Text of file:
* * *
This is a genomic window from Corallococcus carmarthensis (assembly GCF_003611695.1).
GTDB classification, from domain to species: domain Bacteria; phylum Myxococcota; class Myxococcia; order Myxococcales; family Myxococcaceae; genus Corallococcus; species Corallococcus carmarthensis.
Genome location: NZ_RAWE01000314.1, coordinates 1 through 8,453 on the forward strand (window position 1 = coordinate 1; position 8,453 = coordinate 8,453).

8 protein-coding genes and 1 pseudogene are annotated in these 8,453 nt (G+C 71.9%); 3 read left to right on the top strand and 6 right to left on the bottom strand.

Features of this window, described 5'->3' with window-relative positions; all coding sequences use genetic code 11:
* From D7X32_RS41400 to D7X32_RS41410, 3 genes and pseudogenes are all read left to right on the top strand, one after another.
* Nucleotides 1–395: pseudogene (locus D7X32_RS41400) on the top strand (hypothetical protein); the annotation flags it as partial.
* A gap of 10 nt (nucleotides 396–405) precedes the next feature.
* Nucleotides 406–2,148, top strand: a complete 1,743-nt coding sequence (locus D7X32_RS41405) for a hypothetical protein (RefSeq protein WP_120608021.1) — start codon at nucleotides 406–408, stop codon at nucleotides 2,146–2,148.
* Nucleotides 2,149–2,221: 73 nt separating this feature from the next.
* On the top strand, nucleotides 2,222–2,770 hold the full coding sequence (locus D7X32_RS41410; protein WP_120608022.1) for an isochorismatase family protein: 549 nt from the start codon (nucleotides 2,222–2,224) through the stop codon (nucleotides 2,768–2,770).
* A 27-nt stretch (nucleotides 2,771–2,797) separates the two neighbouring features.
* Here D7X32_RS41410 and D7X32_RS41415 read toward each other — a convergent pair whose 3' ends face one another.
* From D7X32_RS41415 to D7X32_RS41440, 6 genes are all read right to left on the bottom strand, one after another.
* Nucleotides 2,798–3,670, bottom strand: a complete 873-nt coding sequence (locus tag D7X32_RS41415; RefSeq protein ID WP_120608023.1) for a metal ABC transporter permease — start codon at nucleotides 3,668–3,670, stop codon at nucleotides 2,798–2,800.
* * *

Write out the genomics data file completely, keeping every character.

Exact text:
This is a genomic window from Corallococcus carmarthensis (assembly GCF_003611695.1).
GTDB classification, from domain to species: domain Bacteria; phylum Myxococcota; class Myxococcia; order Myxococcales; family Myxococcaceae; genus Corallococcus; species Corallococcus carmarthensis.
Genome location: NZ_RAWE01000314.1, coordinates 1 through 8,453 on the forward strand (window position 1 = coordinate 1; position 8,453 = coordinate 8,453).

8 protein-coding genes and 1 pseudogene are annotated in these 8,453 nt (G+C 71.9%); 3 read left to right on the top strand and 6 right to left on the bottom strand.

Features of this window, described 5'->3' with window-relative positions; all coding sequences use genetic code 11:
* From D7X32_RS41400 to D7X32_RS41410, 3 genes and pseudogenes are all read left to right on the top strand, one after another.
* Nucleotides 1–395: pseudogene (locus D7X32_RS41400) on the top strand (hypothetical protein); the annotation flags it as partial.
* A gap of 10 nt (nucleotides 396–405) precedes the next feature.
* Nucleotides 406–2,148, top strand: a complete 1,743-nt coding sequence (locus D7X32_RS41405) for a hypothetical protein (RefSeq protein WP_120608021.1) — start codon at nucleotides 406–408, stop codon at nucleotides 2,146–2,148.
* Nucleotides 2,149–2,221: 73 nt separating this feature from the next.
* On the top strand, nucleotides 2,222–2,770 hold the full coding sequence (locus D7X32_RS41410; protein WP_120608022.1) for an isochorismatase family protein: 549 nt from the start codon (nucleotides 2,222–2,224) through the stop codon (nucleotides 2,768–2,770).
* A 27-nt stretch (nucleotides 2,771–2,797) separates the two neighbouring features.
* Here D7X32_RS41410 and D7X32_RS41415 read toward each other — a convergent pair whose 3' ends face one another.
* From D7X32_RS41415 to D7X32_RS41440, 6 genes are all read right to left on the bottom strand, one after another.
* Nucleotides 2,798–3,670, bottom strand: a complete 873-nt coding sequence (locus tag D7X32_RS41415; RefSeq protein ID WP_120608023.1) for a metal ABC transporter permease — start codon at nucleotides 3,668–3,670, stop codon at nucleotides 2,798–2,800.